Quest for virgins proves unfruitful

Quest for virgins proves unfruitful

by Andrea McNamara

Teens are waiting longer to have sex, according to a new study.

But where are they?

The latest National Survey of Family Growth reports that youths – young men in particular- are waiting longer to have sex. And, for the first time since the survey started in 1973, more teenage girls (47 percent) say they have had sex than boys (46 percent).

Those are interesting findings, but the question still remains: Where have all the virgins gone?

The survey only polled teens between the ages of 15 and 19. So what happens at age 20?

Earlier this year I was trying to write a piece on Simpson students waiting to have sex, specifically looking at Simpson couples who were saving sex for marriage. Stop the presses – I had no luck locating such a couple.

I’d assumed that virginity, for most, slipped out the window when they stumbled upon their first love. Even so, what happened to the die-hard Catholics? The “too Christian for words” religion majors?

Maybe they exist on campus, but, to my surprise, I haven’t found a group of virgins proud of what they practice and preach. There is a lack of pride in virginity. We have groups on campus supporting everything from George W. to tsunami victims – why not celebrate and support virginity?

Although I in no way, shape or form want to be lectured on the benefits of “saving yourself,” I think it’s important to be proud of what you believe in and what you’ve accomplished. People save themselves for any number of reasons, most of which I’m guessing have to do with religious beliefs. But is it in the religious code to keep the fact you’re a virgin hidden under a rock?

Twenty years is a long time to hold off on sex, so why not be proud of that accomplishment?

If you’re sexually active, imagine waiting 20 years before having sex again. That may seem scary, but it also shows the strong will and character that some people on campus should be proud to possess.

Those who’ve indulged in the pleasures of the flesh may argue that it’s hard to miss something that you’ve never had.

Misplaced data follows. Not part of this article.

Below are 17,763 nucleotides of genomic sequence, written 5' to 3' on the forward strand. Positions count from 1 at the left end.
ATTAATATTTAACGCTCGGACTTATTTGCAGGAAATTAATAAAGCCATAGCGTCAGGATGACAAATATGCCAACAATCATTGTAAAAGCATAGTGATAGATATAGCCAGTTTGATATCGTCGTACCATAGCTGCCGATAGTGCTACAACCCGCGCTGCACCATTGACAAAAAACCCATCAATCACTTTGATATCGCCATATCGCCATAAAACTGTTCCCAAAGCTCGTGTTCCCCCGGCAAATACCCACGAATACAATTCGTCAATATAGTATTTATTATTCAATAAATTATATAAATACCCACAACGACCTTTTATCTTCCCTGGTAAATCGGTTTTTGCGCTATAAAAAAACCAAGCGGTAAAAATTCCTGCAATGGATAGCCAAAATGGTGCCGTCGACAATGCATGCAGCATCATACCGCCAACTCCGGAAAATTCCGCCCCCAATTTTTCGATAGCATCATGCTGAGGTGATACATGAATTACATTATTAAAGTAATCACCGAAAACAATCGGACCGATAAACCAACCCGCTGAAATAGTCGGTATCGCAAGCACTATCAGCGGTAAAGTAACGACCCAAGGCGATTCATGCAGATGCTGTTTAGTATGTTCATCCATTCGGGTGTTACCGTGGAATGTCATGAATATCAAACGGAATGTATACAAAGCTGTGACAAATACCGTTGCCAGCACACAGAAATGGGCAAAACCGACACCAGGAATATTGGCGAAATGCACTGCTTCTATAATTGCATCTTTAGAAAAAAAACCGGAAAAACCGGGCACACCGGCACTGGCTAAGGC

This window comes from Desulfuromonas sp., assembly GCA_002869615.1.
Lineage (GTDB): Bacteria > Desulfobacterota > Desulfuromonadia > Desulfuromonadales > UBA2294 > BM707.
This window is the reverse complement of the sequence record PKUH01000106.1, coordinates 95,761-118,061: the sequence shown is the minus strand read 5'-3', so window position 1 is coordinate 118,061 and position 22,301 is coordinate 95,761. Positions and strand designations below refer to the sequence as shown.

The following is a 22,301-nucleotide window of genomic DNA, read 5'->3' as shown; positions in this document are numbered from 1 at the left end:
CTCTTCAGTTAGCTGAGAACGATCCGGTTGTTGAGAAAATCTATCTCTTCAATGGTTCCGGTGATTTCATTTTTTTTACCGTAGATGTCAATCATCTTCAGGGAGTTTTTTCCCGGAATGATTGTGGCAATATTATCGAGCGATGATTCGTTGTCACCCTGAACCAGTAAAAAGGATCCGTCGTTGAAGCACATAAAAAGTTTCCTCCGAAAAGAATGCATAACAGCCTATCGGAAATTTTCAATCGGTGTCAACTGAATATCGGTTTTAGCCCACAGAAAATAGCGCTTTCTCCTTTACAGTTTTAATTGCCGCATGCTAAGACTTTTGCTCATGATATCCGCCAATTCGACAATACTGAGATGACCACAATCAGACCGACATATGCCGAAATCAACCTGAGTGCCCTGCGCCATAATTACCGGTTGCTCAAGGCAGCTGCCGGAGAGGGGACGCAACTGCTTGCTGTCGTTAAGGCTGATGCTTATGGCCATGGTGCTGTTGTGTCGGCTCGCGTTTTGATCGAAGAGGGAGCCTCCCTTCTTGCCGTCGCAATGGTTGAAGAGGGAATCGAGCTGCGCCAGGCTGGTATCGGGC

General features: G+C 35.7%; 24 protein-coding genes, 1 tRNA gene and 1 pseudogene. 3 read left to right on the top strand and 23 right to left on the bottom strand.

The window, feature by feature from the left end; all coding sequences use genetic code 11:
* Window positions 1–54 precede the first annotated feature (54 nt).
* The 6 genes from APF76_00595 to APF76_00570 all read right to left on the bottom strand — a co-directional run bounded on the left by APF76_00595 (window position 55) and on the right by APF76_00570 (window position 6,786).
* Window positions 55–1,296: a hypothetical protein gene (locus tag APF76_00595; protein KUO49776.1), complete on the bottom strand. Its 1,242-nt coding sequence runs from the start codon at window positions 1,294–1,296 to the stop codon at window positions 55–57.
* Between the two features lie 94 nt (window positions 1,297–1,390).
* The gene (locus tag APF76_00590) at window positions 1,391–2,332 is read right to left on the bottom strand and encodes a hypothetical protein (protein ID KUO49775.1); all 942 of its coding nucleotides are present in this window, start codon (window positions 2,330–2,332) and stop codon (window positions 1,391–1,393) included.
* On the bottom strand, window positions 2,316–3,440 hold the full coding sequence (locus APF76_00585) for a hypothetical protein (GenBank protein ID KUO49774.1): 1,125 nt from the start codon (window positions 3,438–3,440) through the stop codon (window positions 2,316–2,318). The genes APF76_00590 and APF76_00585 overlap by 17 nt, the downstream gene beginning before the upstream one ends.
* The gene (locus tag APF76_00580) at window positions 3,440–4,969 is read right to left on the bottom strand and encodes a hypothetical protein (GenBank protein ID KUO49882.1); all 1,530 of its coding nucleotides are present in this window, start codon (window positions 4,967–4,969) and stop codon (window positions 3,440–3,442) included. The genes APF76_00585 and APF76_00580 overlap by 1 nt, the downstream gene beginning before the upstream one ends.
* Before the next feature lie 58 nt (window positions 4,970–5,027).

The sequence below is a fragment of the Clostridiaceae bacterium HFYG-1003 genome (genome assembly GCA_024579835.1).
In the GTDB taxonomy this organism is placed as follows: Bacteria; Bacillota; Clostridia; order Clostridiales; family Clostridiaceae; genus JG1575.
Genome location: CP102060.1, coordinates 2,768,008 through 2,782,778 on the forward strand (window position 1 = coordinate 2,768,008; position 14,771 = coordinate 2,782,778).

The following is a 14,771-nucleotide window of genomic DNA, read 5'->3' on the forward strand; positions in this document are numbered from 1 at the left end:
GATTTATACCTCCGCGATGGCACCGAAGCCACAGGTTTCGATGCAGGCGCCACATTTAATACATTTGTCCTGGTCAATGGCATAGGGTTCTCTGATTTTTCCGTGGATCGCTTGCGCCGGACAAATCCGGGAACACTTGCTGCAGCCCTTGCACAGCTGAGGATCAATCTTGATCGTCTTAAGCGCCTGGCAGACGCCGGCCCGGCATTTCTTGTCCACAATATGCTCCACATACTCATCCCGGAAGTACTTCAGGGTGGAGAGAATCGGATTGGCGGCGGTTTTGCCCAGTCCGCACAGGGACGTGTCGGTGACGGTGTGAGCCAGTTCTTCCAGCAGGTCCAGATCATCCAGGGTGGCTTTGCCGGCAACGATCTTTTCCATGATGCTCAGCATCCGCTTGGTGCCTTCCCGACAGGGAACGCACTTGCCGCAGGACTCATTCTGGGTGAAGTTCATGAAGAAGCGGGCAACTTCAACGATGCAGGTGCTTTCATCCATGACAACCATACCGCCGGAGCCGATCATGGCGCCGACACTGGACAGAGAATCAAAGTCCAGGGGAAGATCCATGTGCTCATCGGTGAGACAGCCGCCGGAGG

I agree, but with the many temptations out there it’s easy for young virgins to imagine what they’re missing.

There are many sources of temptation, and many more open expressions of sexuality.

I personally want to know where these elusive virgins hide. I’m not out for blood. I’m simply interested in the habits and lifestyles of these mysterious creatures.

One of my first questions would be: why not be more open?

Sex is an open book everywhere these days. There are few things that can’t be witnessed through the advent of cable television. The ever-independent Carrie Bradshaw, star of HBO’s “Sex and the City,” and other members of the now-famous cast tackled every sexual faux pax, fantasy and issue that could come to mind. Carrie and friends unlocked the bedroom door to a new trend of openness – many friends of mine have followed suit.

Rodger Streitmatter, professor of communication at American University and author of “Sex Sells: The Media’s Journey from Repression to Obsession,” claim the media has continually promoted sex of any kind. Streitmatter argues that “Sex and the City” and similar programs have brought sexual talk into everyday discussion. He also says these shows have helped change American norms – sex has gone from obscure to obvious.

Streitmatter says the invention 50 years ago of the birth-control pill allowed women to take charge of their sexual lives, and Cosmopolitan magazine spun casual sex into a positive lifestyle.

Streitmatter’s point: Sex is everywhere.

Every day.

All of this talk about sex, all of this exposure and still I hear that there are virgins on campus. But I can’t find them.

This is my plea to each and every college-aged virgin: Be proud of your beliefs, whatever they may be, for they are strong enough to have gotten you this far. Don’t shy away from celebrating your virginity. At this point in your life having your V-card is an accomplishment, don’t be afraid to hold out.